Will New Crosswalks Improve Safety Downtown?

Number of pedestrian strikes in Ridgewood down in 2012; will more visible crosswalks improve safety further?

The village is finishing up work on remodeling its downtown crosswalks in the hope that brighter, bolder patterns heighten driver awareness and reduce the number of pedestrians hit by cars.

Long delayed, the . When all is said and done, 24 crosswalks between Broad to Maple (most on E. Ridgewood Ave) will be cast in thermoplastic designed to look like brick. 

"What we're hoping is this will enhance the crosswalks so the pedestrians crossing become more safe because of the contrast," former Mayor Keith Killion said in December.

The project will run an approximate $148,000.

The village typically , with most occurring in the downtown corridor. Drivers often fail to yield to pedestrians and it's not exactly a one-way street – jaywalking remains a problem on the pedestrian side.

Strikes are down measurably in 2012, totalling just seven thus far. The two most serious incidents also occurred nowhere near the business district.

Police claim a 15-year-old girl from Florida illegally crossed Linwood and Paramus and was struck by a Jeep last Tuesday, suffering considerable injuries and losing consciousness. In late April, a New York woman suffered severe head injuries after being struck crossing at Ackerman and Doremus.

Officers and officials say they remain committed to making the downtown safer and believe progress has been made.

Police Chief John Ward has (actually officers) to nab drivers not abiding by the law, and more recently instituted the return of an officer dedicated to walking the downtown during the summer.

Aside from the downtown, there are been programs designed to improve pedestrian safety near the schools.

Joint community initiatives like the between the village, the HSAs and schools aims to teach children basic crossing safety tenants while subtly reminding parents to be more cognizant as they drive and walk.

So what do you think – is the village on the right track to curb pedestrian safety issues? Are the crosswalks and other assorted initiatives making or will make a difference? Comment below and share your thoughts.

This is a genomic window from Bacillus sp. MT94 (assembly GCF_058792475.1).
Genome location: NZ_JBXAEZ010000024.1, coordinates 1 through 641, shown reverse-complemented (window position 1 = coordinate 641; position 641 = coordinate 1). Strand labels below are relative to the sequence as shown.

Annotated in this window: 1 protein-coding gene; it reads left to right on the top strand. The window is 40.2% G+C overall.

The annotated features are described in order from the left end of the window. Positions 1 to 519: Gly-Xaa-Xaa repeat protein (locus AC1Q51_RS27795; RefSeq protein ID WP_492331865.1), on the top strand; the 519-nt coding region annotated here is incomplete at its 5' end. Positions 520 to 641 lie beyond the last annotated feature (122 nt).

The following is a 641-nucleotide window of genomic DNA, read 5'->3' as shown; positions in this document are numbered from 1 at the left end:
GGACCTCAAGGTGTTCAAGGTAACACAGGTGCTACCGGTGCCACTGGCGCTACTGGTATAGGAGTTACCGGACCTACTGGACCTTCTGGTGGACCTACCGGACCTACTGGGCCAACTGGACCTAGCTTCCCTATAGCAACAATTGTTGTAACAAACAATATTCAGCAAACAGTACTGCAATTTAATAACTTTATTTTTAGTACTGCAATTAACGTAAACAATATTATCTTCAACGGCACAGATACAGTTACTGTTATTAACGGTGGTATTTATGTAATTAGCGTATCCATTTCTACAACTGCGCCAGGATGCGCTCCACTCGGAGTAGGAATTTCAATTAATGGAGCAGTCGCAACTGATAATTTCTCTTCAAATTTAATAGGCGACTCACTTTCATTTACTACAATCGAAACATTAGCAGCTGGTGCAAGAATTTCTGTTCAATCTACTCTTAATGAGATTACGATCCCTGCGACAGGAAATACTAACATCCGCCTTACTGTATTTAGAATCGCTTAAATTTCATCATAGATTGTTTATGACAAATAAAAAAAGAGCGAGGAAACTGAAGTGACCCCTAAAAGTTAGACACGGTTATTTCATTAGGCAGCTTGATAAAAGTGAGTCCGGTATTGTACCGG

J.D. Luke July 16, 2012 at 05:42 PM
Anne, I can completely understand how on one's first drive through a town with non-standard crosswalk locations, drivers could potentially be confused. Certainly the kind of visibility improvements being made right now to the existing crosswalks would be a necessity for relocated ones as well. I suppose appropriate signage would be a requirement as well, although I suspect a lot of drivers just don't read signs as they move along. At least that's the only explanation I have for some of what I see on the road. If we could get people used to it, though, I really do think it would be an improvement. I've certainly found myself waiting and waiting for a gap in traffic so that I could make a left turn, only to be confronted by pedestrians crossing at "just the wrong time". That's the sort of situation which, combined with darkness, rain, or other low-visibility conditions, can lead to very sad outcomes. In the final analysis though, you're right, we should spend our money in whatever way the numbers indicate give us the greatest safety for the lowest cost. Perhaps a trial block could be established, such as Franklin between Chestnut and Broad streets. I realize we (fortunately) don't have enough pedestrian strikes to get great statistics, but perhaps traffic flow could be analyzed and people could be surveyed.
Anne LaGrange Loving July 16, 2012 at 05:47 PM
I have suggested mid-block crosswalks to the two previous Councils. It seems, as you so clearly stated, to make excellent sense. However, I have also read that in some cases it turns out that mid-block crosswalks can be more dangerous, as drivers are not expecting them. Before the business-district crosswalks could be moved, it would make sense to actually gather data on whether they have been shown, overall, to improve pedestrian safety. Data mining and analysis require money . . . and the Council has many requests for funding that they have to weed through. In any case, making the crosswalks more visible is a great idea. It can .only help
Marco Maric July 16, 2012 at 07:21 PM
It's ironic that the town doesn't have the money set aside to properly fix the flood problems, but will invest 148,000 so people can cross the street more effectively. Can we have an unedited patch so we can express our opinions with proper jersey slang
Bill Connor July 16, 2012 at 08:08 PM
Mid Block Crosswalks will require a substantial Carve out of Current Parking spaces to create the visability needed to make this a less Hazardous initiative.Ridgewood Ave CBD is actually too narrow today for the Buses Trucks and large SUV's Turning onto plowing down Ridgewood Avenue/into Car Doors opening as Drivers enter exit vehicles/Most corners have visibility Problems for Drivers as one Car parking space too many exisits today to easily see those waiting to cross safely into the walks today.Its Broken on many levels of safety today/
Geary Wittmann1 July 22, 2012 at 04:50 AM
We should be retested every 2 years by Motor vehicle to remind people to stop for pedestrians in a crosswalk. I think a lot of people forget this law. And pedestrians crossing- use your heads and wait for the car to stop and wave you on to cross before you step out into the street.


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